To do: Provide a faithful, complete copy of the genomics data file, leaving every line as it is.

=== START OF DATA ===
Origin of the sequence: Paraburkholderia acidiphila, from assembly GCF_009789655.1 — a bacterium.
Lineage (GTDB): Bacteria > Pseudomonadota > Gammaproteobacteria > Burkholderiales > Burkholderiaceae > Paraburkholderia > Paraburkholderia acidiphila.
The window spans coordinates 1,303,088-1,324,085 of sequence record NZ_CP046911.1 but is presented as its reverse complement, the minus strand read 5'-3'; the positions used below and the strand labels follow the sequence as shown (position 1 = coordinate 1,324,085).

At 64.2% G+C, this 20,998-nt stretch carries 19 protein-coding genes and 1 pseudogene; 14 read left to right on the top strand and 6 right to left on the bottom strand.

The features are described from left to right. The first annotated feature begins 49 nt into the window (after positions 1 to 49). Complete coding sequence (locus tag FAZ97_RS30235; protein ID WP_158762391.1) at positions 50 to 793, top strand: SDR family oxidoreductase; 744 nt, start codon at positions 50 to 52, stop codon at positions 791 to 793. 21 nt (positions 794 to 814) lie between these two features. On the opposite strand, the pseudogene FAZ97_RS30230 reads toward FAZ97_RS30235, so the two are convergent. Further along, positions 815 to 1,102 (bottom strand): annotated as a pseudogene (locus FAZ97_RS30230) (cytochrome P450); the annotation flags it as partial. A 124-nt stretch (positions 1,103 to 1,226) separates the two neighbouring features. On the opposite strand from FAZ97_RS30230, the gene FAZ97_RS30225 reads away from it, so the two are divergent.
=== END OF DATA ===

Origin of the sequence: Paraburkholderia acidiphila, from assembly GCF_009789655.1 — a bacterium.
Lineage (GTDB): Bacteria > Pseudomonadota > Gammaproteobacteria > Burkholderiales > Burkholderiaceae > Paraburkholderia > Paraburkholderia acidiphila.
The window spans coordinates 1,303,088-1,324,085 of sequence record NZ_CP046911.1 but is presented as its reverse complement, the minus strand read 5'-3'; the positions used below and the strand labels follow the sequence as shown (position 1 = coordinate 1,324,085).

At 64.2% G+C, this 20,998-nt stretch carries 19 protein-coding genes and 1 pseudogene; 14 read left to right on the top strand and 6 right to left on the bottom strand.

The features are described from left to right. The first annotated feature begins 49 nt into the window (after positions 1 to 49). Complete coding sequence (locus tag FAZ97_RS30235; protein ID WP_158762391.1) at positions 50 to 793, top strand: SDR family oxidoreductase; 744 nt, start codon at positions 50 to 52, stop codon at positions 791 to 793. 21 nt (positions 794 to 814) lie between these two features. On the opposite strand, the pseudogene FAZ97_RS30230 reads toward FAZ97_RS30235, so the two are convergent. Further along, positions 815 to 1,102 (bottom strand): annotated as a pseudogene (locus FAZ97_RS30230) (cytochrome P450); the annotation flags it as partial. A 124-nt stretch (positions 1,103 to 1,226) separates the two neighbouring features. On the opposite strand from FAZ97_RS30230, the gene FAZ97_RS30225 reads away from it, so the two are divergent.